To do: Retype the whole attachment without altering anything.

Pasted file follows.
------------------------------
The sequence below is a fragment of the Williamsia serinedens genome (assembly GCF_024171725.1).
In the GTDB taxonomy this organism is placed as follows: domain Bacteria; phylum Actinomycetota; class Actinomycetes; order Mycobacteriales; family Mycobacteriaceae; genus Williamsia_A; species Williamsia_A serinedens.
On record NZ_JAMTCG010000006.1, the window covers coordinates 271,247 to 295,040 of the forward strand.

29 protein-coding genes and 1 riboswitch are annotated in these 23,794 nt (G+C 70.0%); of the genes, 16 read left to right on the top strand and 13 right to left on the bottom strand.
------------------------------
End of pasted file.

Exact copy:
The sequence below is a fragment of the Williamsia serinedens genome (assembly GCF_024171725.1).
In the GTDB taxonomy this organism is placed as follows: domain Bacteria; phylum Actinomycetota; class Actinomycetes; order Mycobacteriales; family Mycobacteriaceae; genus Williamsia_A; species Williamsia_A serinedens.
On record NZ_JAMTCG010000006.1, the window covers coordinates 271,247 to 295,040 of the forward strand.

29 protein-coding genes and 1 riboswitch are annotated in these 23,794 nt (G+C 70.0%); of the genes, 16 read left to right on the top strand and 13 right to left on the bottom strand.